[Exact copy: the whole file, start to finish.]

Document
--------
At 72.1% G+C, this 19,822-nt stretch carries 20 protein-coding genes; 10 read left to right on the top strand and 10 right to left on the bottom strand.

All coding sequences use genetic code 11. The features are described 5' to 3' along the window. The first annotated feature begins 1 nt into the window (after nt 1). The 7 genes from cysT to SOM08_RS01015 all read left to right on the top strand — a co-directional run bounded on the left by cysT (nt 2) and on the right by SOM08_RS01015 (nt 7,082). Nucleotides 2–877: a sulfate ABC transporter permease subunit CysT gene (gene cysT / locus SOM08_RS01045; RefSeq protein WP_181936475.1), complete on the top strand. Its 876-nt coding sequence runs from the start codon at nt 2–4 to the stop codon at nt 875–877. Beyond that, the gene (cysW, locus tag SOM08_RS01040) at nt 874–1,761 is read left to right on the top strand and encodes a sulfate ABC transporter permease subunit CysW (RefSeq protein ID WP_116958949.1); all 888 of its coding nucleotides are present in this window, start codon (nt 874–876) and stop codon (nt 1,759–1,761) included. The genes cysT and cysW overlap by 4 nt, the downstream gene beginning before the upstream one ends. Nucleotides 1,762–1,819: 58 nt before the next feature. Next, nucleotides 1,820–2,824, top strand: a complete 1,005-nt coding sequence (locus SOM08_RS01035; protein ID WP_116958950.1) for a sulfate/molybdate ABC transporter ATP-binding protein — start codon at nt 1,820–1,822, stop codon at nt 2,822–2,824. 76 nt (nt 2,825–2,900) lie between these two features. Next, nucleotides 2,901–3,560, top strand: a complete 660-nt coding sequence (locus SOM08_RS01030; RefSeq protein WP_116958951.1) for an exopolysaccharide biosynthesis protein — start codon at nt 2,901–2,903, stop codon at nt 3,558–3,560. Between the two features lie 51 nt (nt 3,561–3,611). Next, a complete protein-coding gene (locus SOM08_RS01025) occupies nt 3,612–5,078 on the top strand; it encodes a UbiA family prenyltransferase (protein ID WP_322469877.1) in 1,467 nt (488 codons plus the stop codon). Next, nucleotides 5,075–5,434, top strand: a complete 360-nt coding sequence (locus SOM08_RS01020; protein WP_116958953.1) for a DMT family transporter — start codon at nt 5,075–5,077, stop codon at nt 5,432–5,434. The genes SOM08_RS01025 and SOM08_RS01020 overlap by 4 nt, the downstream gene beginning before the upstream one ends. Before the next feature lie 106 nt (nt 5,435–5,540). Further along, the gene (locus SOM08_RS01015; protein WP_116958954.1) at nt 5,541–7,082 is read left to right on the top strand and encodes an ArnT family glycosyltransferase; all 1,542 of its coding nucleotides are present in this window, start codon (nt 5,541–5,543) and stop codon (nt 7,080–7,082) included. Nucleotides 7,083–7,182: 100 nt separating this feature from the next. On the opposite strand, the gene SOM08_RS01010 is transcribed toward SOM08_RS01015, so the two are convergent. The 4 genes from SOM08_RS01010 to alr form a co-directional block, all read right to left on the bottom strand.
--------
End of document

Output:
At 72.1% G+C, this 19,822-nt stretch carries 20 protein-coding genes; 10 read left to right on the top strand and 10 right to left on the bottom strand.

All coding sequences use genetic code 11. The features are described 5' to 3' along the window. The first annotated feature begins 1 nt into the window (after nt 1). The 7 genes from cysT to SOM08_RS01015 all read left to right on the top strand — a co-directional run bounded on the left by cysT (nt 2) and on the right by SOM08_RS01015 (nt 7,082). Nucleotides 2–877: a sulfate ABC transporter permease subunit CysT gene (gene cysT / locus SOM08_RS01045; RefSeq protein WP_181936475.1), complete on the top strand. Its 876-nt coding sequence runs from the start codon at nt 2–4 to the stop codon at nt 875–877. Beyond that, the gene (cysW, locus tag SOM08_RS01040) at nt 874–1,761 is read left to right on the top strand and encodes a sulfate ABC transporter permease subunit CysW (RefSeq protein ID WP_116958949.1); all 888 of its coding nucleotides are present in this window, start codon (nt 874–876) and stop codon (nt 1,759–1,761) included. The genes cysT and cysW overlap by 4 nt, the downstream gene beginning before the upstream one ends. Nucleotides 1,762–1,819: 58 nt before the next feature. Next, nucleotides 1,820–2,824, top strand: a complete 1,005-nt coding sequence (locus SOM08_RS01035; protein ID WP_116958950.1) for a sulfate/molybdate ABC transporter ATP-binding protein — start codon at nt 1,820–1,822, stop codon at nt 2,822–2,824. 76 nt (nt 2,825–2,900) lie between these two features. Next, nucleotides 2,901–3,560, top strand: a complete 660-nt coding sequence (locus SOM08_RS01030; RefSeq protein WP_116958951.1) for an exopolysaccharide biosynthesis protein — start codon at nt 2,901–2,903, stop codon at nt 3,558–3,560. Between the two features lie 51 nt (nt 3,561–3,611). Next, a complete protein-coding gene (locus SOM08_RS01025) occupies nt 3,612–5,078 on the top strand; it encodes a UbiA family prenyltransferase (protein ID WP_322469877.1) in 1,467 nt (488 codons plus the stop codon). Next, nucleotides 5,075–5,434, top strand: a complete 360-nt coding sequence (locus SOM08_RS01020; protein WP_116958953.1) for a DMT family transporter — start codon at nt 5,075–5,077, stop codon at nt 5,432–5,434. The genes SOM08_RS01025 and SOM08_RS01020 overlap by 4 nt, the downstream gene beginning before the upstream one ends. Before the next feature lie 106 nt (nt 5,435–5,540). Further along, the gene (locus SOM08_RS01015; protein WP_116958954.1) at nt 5,541–7,082 is read left to right on the top strand and encodes an ArnT family glycosyltransferase; all 1,542 of its coding nucleotides are present in this window, start codon (nt 5,541–5,543) and stop codon (nt 7,080–7,082) included. Nucleotides 7,083–7,182: 100 nt separating this feature from the next. On the opposite strand, the gene SOM08_RS01010 is transcribed toward SOM08_RS01015, so the two are convergent. The 4 genes from SOM08_RS01010 to alr form a co-directional block, all read right to left on the bottom strand.